The City of Boston is a huge landowner. Most of the surplus land and buildings were foreclosed on because the owners didn’t pay their taxes.
These properties could easily be sold off and used to build new housing for people of all incomes.
The City of New York has done this.
Jennifer Steinhauer, New York Times
During the 1970s and 1980s, officials in New York City seized 5,000 vacant lots from delinquent taxpayers. All but 248 have been sold, and the remaining lots are now being offered to developers of low-income housing. There’s a lesson here on low-income housing, say officials.
Most of the lots are in Queens, Brooklyn, and Upper Manhattan. Developers are lining up to purchase and build on city-owned land, mainly because it is cheaper than the other parcels available for development.
By agreeing to build below-market-rate dwellings, these developers have access to attractive financing packages and tax incentives. Those who wish to be put at the top of the list of purchasers must be willing to reserve more than the required number of units for lower-income households and include energy-saving appliances and other environmentally friendly features in their designs.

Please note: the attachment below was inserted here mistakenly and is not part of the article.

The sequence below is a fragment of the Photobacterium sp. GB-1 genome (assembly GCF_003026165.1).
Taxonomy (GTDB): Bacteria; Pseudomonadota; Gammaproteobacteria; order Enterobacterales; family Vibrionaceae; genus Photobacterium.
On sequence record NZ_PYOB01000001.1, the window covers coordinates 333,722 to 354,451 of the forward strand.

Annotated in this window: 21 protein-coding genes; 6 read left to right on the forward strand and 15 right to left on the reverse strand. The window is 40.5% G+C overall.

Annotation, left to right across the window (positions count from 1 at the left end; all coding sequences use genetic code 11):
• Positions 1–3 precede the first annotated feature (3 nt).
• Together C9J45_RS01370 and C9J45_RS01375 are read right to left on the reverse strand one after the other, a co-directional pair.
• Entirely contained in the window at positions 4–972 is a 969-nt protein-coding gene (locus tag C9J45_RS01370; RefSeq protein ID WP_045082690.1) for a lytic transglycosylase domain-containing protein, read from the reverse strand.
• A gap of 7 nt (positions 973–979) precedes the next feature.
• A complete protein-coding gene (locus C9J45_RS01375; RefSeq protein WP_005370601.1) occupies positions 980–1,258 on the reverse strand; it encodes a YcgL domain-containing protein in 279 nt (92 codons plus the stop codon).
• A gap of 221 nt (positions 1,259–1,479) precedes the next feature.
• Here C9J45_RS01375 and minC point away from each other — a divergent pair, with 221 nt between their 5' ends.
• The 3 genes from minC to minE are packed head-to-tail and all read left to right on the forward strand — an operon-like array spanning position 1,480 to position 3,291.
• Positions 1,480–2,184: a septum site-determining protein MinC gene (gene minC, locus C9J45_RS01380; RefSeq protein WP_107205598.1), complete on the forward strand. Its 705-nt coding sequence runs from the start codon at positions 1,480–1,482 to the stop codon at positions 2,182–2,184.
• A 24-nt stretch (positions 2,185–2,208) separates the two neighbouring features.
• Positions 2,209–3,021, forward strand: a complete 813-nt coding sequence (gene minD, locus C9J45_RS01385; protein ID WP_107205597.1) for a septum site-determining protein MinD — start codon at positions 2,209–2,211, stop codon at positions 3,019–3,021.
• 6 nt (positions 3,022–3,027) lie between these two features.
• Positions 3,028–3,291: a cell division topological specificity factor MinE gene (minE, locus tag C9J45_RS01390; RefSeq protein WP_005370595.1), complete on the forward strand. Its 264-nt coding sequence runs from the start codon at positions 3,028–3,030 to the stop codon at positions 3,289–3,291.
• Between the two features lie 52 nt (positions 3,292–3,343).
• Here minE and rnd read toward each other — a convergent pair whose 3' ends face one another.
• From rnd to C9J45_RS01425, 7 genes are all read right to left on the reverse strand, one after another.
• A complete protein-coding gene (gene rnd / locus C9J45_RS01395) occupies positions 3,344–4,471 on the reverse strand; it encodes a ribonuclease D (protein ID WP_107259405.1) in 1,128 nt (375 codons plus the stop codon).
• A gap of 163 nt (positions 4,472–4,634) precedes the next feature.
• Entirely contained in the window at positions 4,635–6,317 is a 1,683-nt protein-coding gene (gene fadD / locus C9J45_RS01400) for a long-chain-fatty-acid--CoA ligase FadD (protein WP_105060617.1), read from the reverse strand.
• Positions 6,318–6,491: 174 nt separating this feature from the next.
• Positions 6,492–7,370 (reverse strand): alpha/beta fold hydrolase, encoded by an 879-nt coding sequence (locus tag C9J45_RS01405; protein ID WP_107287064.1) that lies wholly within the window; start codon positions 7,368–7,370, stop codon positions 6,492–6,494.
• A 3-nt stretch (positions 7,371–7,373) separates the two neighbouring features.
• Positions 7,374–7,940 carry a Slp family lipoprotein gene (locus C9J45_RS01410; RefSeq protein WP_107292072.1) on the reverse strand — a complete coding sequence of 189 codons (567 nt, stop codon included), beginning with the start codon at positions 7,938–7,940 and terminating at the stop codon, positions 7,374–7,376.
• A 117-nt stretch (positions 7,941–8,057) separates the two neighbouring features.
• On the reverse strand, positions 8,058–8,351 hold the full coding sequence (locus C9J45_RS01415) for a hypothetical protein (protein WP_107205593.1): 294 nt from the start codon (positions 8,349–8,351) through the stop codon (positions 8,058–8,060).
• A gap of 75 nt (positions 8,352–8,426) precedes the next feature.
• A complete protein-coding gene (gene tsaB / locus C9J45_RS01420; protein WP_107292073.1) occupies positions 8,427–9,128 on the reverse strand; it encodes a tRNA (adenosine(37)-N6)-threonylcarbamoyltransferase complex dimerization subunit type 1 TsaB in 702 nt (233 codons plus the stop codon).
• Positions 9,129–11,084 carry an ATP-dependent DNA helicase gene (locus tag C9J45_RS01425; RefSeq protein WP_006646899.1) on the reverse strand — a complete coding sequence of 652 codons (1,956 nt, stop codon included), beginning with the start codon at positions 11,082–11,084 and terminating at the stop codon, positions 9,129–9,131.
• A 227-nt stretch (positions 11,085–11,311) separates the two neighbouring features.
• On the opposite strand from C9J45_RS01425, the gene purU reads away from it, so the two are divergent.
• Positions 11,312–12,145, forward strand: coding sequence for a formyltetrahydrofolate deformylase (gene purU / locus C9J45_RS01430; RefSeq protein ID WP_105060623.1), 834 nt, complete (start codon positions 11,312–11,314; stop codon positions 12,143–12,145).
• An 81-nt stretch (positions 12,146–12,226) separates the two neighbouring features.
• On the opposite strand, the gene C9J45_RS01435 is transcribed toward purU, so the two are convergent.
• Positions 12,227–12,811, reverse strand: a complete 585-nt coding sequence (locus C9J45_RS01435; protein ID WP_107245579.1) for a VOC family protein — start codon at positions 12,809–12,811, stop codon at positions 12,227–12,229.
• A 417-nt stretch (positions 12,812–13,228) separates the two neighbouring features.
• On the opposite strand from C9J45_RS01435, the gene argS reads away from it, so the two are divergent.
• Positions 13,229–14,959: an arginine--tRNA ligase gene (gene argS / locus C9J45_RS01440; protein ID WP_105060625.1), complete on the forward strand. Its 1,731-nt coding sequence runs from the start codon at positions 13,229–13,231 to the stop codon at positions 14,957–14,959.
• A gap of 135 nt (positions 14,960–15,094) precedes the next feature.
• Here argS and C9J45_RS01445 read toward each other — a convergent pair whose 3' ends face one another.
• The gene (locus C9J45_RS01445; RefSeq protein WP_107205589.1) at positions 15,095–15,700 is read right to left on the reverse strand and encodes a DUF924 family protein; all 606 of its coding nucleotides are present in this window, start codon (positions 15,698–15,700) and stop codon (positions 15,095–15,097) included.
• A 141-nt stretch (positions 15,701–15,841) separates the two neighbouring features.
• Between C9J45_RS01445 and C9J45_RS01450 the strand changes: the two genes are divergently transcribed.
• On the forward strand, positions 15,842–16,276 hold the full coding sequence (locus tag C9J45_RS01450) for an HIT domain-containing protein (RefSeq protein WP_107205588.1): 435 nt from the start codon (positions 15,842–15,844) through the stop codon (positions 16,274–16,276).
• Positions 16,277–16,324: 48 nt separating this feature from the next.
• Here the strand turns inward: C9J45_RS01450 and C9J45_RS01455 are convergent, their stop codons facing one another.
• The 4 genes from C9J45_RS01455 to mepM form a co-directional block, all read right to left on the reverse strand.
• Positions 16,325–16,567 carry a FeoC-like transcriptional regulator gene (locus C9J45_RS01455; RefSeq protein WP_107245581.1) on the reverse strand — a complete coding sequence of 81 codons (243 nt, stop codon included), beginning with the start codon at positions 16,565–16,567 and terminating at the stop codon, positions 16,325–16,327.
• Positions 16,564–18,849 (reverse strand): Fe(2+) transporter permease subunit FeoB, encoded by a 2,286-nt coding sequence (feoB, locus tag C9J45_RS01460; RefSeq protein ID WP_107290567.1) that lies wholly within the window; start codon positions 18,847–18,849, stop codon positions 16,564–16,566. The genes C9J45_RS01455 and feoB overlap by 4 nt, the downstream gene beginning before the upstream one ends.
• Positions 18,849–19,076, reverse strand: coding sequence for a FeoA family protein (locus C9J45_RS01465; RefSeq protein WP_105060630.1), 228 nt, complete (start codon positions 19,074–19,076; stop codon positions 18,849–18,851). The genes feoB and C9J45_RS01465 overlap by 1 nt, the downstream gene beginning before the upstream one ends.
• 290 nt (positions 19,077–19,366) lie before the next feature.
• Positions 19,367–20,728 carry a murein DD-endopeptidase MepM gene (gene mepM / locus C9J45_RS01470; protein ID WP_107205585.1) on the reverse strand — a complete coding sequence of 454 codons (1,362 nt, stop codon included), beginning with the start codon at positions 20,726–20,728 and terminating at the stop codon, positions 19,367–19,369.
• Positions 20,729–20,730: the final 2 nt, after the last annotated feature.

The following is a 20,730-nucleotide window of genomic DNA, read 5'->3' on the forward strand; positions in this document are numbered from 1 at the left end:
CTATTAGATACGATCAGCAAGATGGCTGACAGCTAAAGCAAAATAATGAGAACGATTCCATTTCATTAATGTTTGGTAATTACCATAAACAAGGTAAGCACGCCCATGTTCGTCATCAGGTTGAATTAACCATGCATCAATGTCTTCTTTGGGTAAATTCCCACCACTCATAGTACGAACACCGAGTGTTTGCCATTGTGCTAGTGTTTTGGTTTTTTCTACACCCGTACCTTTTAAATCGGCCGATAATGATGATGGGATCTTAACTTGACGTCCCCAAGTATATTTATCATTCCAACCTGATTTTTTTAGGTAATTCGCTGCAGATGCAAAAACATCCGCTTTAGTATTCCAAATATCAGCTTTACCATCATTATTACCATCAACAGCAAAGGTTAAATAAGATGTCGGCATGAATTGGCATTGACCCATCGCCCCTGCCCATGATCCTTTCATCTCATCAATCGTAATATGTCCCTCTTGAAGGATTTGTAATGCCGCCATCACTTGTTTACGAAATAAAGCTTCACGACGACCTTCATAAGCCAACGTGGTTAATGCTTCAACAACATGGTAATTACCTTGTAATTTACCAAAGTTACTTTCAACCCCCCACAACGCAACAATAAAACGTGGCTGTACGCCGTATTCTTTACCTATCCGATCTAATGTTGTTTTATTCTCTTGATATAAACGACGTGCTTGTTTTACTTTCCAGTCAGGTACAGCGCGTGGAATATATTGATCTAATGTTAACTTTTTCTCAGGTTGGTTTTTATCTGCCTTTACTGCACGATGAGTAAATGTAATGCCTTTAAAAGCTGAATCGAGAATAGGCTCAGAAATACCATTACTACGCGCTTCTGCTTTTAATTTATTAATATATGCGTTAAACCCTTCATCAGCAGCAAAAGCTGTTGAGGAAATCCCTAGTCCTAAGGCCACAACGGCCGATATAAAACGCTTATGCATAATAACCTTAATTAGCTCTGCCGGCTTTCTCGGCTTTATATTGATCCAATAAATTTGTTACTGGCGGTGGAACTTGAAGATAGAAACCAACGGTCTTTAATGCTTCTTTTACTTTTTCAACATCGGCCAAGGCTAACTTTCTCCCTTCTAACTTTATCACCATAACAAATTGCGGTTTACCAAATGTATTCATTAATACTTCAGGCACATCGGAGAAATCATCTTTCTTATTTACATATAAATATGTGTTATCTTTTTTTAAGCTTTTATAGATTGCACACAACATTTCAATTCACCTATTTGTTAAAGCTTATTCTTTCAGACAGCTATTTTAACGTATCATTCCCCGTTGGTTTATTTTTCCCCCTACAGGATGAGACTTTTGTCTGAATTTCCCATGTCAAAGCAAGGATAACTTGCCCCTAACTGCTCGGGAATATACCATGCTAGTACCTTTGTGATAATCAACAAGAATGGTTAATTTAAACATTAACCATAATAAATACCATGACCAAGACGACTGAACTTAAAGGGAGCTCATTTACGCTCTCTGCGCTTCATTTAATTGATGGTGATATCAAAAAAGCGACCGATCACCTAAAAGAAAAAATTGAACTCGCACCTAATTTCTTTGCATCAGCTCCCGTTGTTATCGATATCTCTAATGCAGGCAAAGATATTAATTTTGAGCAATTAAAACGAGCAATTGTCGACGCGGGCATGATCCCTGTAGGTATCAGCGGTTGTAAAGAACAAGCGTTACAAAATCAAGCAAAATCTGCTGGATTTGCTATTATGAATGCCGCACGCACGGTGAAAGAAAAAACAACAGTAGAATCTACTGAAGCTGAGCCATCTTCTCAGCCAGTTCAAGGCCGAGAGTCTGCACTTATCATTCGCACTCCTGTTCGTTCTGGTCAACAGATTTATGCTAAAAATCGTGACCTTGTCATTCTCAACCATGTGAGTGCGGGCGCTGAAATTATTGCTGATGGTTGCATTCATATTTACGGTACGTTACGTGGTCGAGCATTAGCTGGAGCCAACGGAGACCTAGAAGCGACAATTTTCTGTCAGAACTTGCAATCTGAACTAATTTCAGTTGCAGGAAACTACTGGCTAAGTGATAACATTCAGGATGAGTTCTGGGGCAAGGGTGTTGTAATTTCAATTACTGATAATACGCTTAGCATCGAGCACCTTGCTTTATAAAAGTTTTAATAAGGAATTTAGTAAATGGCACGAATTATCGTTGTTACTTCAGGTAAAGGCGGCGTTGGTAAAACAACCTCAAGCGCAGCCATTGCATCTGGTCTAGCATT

According to city housing preservation and development commissioner Shaun Donovan, "What’s really different here is that we are changing the rules. We’re saying the developer who wins is the one with the most affordability."
Complete article: Coming Full Circle, City to Sell Blighted Lots